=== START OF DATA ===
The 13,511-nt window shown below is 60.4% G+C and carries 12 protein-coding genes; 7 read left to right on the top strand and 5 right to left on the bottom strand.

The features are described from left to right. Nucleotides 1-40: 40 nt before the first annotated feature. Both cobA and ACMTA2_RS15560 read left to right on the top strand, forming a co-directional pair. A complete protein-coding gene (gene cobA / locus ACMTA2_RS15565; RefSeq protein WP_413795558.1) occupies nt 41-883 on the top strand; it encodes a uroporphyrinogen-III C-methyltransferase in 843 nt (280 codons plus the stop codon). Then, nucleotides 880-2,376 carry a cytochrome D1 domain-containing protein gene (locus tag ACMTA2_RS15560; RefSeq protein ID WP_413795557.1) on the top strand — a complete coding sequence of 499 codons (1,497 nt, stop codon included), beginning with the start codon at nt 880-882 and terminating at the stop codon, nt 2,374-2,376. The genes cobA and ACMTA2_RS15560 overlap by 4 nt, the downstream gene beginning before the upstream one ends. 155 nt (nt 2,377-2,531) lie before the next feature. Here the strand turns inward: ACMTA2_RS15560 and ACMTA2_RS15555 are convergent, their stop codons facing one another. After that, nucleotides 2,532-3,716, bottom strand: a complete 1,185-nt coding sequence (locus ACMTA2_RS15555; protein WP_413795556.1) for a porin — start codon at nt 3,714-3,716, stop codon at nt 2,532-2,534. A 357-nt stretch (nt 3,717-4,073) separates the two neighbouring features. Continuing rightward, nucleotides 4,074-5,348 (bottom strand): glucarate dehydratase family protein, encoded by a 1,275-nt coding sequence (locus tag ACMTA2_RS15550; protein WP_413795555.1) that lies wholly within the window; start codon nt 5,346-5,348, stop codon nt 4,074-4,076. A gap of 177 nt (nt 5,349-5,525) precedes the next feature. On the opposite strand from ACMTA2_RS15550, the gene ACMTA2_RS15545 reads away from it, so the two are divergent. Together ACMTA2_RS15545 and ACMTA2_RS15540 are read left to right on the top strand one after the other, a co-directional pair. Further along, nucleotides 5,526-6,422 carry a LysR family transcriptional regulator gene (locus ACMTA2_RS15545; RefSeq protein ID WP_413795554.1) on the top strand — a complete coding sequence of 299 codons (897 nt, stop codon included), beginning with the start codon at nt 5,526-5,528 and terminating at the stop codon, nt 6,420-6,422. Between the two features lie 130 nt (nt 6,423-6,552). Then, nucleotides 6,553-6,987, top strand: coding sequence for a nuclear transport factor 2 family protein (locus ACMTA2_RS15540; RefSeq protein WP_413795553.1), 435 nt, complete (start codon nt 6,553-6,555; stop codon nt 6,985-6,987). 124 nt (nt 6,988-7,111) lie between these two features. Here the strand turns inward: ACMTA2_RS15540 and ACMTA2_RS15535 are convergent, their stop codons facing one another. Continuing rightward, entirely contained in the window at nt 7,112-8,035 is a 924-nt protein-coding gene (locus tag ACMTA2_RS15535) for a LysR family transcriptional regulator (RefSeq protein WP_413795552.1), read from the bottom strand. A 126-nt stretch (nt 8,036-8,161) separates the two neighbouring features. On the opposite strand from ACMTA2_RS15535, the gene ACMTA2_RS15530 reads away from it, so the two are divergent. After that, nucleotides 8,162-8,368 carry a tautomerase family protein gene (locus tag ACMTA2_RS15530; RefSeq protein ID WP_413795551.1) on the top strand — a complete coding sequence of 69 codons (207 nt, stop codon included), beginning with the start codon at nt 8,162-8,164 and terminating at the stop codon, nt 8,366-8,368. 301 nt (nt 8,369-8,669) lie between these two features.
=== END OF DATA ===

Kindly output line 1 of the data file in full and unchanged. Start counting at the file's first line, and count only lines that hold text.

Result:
The 13,511-nt window shown below is 60.4% G+C and carries 12 protein-coding genes; 7 read left to right on the top strand and 5 right to left on the bottom strand.